The annual production produced from the cork forests of the world. by Amorim
Plastic – To Be, or Not To Be… That is The Other Question.
Synthetic corks are made from polyethylene, the same stuff as milk bottles and plastic pipes. After years of research and development, these corks now perform nearly the same as the natural version with three exceptions: they have no taint, they let in a bit more oxygen and they are very consistent in oxygen transmission – crucial to the oxidation process.
Their consistency is a major selling point to winemakers because the wine will have a predictable taste at various points in time. In fact, winemakers can tweak the oxidation rate of their wine by choosing from a range of synthetic corks with different rates of known oxygen transmission.
We can still mock our beloved screwcaps, but maybe Boon’s Farm was on to something. improvements in their technology have produced better quality liners on these caps, providing more consistency and efficiency for winemakers. Many high street shops are proudly displaying screw capped, good quality wines now, and for that casual bottle in the park, it’s not to be sniffed at any longer. We’re all benefiting from the fact that screwcaps, being manufactured, are also very consistent.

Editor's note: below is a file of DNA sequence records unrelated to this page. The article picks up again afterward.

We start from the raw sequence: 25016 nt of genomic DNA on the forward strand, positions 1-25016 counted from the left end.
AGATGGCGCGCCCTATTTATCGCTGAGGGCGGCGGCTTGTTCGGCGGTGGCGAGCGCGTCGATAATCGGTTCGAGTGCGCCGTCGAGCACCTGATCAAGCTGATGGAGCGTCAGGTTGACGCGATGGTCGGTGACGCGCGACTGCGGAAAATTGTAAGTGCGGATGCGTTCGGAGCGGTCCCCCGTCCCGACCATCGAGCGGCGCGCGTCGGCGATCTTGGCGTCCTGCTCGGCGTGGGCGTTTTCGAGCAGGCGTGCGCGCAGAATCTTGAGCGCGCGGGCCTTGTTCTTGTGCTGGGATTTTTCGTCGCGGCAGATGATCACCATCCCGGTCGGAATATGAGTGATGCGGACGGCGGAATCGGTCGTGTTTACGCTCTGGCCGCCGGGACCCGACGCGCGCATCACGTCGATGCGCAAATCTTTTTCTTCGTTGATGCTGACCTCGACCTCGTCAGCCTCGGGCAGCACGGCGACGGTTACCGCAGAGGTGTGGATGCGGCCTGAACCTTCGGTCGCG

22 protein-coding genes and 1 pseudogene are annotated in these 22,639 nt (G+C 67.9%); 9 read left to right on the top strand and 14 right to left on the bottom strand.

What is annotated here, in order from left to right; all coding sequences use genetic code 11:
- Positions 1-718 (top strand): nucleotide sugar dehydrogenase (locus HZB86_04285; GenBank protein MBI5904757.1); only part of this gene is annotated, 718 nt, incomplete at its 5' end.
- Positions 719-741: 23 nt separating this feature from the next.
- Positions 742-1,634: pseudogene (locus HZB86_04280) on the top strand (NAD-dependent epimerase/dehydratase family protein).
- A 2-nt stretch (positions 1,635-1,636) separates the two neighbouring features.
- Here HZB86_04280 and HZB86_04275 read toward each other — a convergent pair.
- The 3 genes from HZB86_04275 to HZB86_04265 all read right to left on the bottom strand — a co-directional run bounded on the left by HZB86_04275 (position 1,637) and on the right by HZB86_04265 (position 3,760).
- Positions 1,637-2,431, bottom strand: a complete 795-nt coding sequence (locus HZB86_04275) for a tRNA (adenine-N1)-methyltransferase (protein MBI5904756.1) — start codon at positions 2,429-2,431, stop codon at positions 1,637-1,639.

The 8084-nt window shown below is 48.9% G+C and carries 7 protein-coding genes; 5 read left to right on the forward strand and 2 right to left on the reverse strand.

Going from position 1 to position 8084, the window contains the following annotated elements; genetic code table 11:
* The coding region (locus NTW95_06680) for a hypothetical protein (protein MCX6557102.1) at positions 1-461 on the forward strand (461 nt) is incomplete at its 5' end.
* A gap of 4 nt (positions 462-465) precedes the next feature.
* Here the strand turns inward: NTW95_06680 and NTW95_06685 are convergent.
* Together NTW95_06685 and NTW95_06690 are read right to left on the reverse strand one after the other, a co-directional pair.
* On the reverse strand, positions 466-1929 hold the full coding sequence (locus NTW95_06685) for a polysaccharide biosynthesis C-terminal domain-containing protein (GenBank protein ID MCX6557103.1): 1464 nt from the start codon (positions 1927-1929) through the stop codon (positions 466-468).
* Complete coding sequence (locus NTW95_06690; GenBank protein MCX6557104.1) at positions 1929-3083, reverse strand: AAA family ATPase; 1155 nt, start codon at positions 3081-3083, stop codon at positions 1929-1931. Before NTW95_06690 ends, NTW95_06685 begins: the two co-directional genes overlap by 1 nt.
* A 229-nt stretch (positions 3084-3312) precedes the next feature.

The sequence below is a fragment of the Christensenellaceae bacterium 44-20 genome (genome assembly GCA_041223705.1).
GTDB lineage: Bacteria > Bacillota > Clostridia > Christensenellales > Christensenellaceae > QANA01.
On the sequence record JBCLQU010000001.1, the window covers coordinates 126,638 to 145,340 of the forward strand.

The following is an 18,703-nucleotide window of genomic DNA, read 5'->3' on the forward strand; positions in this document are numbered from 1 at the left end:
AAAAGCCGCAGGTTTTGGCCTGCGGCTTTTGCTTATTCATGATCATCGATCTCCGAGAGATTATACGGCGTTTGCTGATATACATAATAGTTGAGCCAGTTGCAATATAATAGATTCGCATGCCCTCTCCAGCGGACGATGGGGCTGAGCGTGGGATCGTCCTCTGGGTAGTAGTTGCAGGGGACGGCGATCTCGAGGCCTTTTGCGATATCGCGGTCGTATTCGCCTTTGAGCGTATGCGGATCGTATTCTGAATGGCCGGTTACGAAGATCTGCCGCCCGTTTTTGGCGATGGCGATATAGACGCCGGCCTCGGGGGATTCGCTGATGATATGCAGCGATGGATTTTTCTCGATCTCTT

But I really Need Closure! What’s the Best?
You know what? It all works! Performance of the manufactured closures made with 21st century technology, is excellent. Generally they approximate the expectations and performances of natural cork, thanks to advancing technology.
For the regular wine you might purchase for dinner this weekend or find on sale to keep for the holidays, any of these closures are perfectly fine, and we’re benefitting from the extra protection from any contaminants. In fact, your choice is more a matter of preference for simply opening the bottle. Do you want the convenience of twisting off the cap, or do you want the ceremony of removing the cork?
For long aging however, the only closure with an adequately long track record so far is natural cork and on any investment wine, that is the closure to choose — so far. As the long-term evaluations of synthetics and screw caps provide more data as time passes it will be possible to judge their suitability for extended aging, such as more than ten years.
Over centuries, winemakers have consistently taken advantage of new technology to improve their product, from oak barrels to bottles to modern crushing and pressing equipment and fancy things like micro-oxygenation. While manufactured and synthetic closures have some key advantages, it is proving difficult to displace natural cork due to its centuries-old tradition and its’ bit of glamour, albeit with a few problems, and its connection to the natural process.
So, you can now, relatively confidently, buy that screw-capped bottle of wine, if you can’t find your corkscrew on moving day!